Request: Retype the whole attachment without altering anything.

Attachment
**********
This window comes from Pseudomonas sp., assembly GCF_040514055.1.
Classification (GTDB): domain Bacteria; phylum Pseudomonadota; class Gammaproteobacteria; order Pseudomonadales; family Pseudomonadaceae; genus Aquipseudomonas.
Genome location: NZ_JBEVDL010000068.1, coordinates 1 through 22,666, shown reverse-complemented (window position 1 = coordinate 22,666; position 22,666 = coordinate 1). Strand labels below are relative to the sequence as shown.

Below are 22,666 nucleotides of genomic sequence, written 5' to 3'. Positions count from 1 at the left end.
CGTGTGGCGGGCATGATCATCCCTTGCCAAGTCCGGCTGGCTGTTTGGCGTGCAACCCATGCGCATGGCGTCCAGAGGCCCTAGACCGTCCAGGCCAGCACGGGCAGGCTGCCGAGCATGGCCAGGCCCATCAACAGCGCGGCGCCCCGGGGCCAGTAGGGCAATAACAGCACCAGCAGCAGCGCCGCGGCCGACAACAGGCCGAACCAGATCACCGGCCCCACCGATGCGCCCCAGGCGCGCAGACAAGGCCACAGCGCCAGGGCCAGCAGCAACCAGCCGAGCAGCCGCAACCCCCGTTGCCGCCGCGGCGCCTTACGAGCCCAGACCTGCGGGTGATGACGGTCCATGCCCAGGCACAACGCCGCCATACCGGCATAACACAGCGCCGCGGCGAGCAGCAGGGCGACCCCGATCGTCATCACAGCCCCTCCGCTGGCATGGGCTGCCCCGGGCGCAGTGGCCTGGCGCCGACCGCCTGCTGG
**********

This window comes from Pseudomonas sp., assembly GCF_040514055.1.
Classification (GTDB): domain Bacteria; phylum Pseudomonadota; class Gammaproteobacteria; order Pseudomonadales; family Pseudomonadaceae; genus Aquipseudomonas.
Genome location: NZ_JBEVDL010000068.1, coordinates 1 through 22,666, shown reverse-complemented (window position 1 = coordinate 22,666; position 22,666 = coordinate 1). Strand labels below are relative to the sequence as shown.

Below are 22,666 nucleotides of genomic sequence, written 5' to 3'. Positions count from 1 at the left end.
CGTGTGGCGGGCATGATCATCCCTTGCCAAGTCCGGCTGGCTGTTTGGCGTGCAACCCATGCGCATGGCGTCCAGAGGCCCTAGACCGTCCAGGCCAGCACGGGCAGGCTGCCGAGCATGGCCAGGCCCATCAACAGCGCGGCGCCCCGGGGCCAGTAGGGCAATAACAGCACCAGCAGCAGCGCCGCGGCCGACAACAGGCCGAACCAGATCACCGGCCCCACCGATGCGCCCCAGGCGCGCAGACAAGGCCACAGCGCCAGGGCCAGCAGCAACCAGCCGAGCAGCCGCAACCCCCGTTGCCGCCGCGGCGCCTTACGAGCCCAGACCTGCGGGTGATGACGGTCCATGCCCAGGCACAACGCCGCCATACCGGCATAACACAGCGCCGCGGCGAGCAGCAGGGCGACCCCGATCGTCATCACAGCCCCTCCGCTGGCATGGGCTGCCCCGGGCGCAGTGGCCTGGCGCCGACCGCCTGCTGG